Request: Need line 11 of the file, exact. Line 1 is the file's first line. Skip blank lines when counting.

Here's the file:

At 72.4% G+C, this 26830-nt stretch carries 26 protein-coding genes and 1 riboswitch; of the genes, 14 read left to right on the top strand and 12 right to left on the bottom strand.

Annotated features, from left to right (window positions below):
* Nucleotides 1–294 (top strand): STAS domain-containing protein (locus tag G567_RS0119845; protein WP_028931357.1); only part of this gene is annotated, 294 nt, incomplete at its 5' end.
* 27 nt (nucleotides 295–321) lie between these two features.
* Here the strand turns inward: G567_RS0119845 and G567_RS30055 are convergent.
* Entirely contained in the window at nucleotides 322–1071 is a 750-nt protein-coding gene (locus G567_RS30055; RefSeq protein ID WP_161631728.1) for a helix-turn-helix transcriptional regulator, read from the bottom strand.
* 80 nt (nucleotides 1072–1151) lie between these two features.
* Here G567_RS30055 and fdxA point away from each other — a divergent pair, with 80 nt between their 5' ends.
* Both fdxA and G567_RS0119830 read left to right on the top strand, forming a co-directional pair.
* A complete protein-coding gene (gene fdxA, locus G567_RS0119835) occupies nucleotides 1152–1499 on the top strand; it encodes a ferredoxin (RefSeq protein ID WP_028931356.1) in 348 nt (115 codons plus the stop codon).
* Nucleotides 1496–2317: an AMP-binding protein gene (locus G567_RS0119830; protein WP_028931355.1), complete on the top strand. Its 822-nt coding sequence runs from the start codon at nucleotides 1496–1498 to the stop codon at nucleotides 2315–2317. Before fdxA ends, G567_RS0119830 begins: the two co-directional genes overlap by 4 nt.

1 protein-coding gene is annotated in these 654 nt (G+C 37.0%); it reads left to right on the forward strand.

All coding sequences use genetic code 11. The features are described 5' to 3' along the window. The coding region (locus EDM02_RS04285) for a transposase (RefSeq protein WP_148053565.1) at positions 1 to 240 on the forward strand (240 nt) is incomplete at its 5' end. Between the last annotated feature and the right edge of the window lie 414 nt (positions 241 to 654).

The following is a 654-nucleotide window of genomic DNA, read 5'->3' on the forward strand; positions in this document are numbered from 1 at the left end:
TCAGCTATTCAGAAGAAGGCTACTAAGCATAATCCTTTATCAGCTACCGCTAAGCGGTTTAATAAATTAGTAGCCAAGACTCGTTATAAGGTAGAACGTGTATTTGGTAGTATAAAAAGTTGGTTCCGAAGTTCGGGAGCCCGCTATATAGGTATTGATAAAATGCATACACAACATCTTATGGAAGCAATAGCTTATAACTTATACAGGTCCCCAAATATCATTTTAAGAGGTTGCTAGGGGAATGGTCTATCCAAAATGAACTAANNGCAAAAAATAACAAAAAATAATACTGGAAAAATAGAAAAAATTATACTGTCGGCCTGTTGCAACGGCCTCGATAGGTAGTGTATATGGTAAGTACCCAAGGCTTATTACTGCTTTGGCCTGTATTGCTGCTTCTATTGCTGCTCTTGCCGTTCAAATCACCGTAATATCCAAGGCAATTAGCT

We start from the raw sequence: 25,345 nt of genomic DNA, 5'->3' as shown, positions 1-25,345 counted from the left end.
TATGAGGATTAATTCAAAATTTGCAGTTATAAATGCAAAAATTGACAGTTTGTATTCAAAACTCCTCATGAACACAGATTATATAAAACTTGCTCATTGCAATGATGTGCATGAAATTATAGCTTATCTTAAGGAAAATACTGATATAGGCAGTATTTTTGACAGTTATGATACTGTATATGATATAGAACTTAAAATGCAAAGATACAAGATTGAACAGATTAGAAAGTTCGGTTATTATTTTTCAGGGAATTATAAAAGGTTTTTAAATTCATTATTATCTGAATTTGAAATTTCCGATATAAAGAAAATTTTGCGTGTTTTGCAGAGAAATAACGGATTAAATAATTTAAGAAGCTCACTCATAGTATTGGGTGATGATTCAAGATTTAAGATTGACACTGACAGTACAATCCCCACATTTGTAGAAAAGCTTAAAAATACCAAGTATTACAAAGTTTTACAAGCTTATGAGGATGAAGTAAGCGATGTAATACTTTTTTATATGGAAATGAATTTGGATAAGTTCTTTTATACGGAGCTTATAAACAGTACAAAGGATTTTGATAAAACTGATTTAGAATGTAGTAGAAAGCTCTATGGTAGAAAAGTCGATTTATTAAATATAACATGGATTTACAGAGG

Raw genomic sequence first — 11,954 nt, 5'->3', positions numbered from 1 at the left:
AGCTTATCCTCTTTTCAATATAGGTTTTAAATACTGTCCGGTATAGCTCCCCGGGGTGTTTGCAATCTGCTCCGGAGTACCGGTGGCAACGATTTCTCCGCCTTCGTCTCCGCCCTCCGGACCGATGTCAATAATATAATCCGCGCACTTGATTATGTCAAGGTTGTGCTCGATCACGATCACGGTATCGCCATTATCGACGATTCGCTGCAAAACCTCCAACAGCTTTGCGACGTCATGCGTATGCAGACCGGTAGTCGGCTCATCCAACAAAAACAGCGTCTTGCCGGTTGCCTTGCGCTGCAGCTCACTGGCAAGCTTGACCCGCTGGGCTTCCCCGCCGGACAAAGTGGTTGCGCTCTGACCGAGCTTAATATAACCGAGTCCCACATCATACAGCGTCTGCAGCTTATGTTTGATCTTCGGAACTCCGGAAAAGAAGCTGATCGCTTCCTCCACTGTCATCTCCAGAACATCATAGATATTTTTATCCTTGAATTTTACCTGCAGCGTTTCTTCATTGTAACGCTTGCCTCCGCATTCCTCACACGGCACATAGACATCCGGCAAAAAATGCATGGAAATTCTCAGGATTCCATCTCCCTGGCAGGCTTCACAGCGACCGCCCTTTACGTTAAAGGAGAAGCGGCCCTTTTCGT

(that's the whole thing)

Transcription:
* Nucleotides 1496–2317: an AMP-binding protein gene (locus G567_RS0119830; protein WP_028931355.1), complete on the top strand. Its 822-nt coding sequence runs from the start codon at nucleotides 1496–1498 to the stop codon at nucleotides 2315–2317. Before fdxA ends, G567_RS0119830 begins: the two co-directional genes overlap by 4 nt.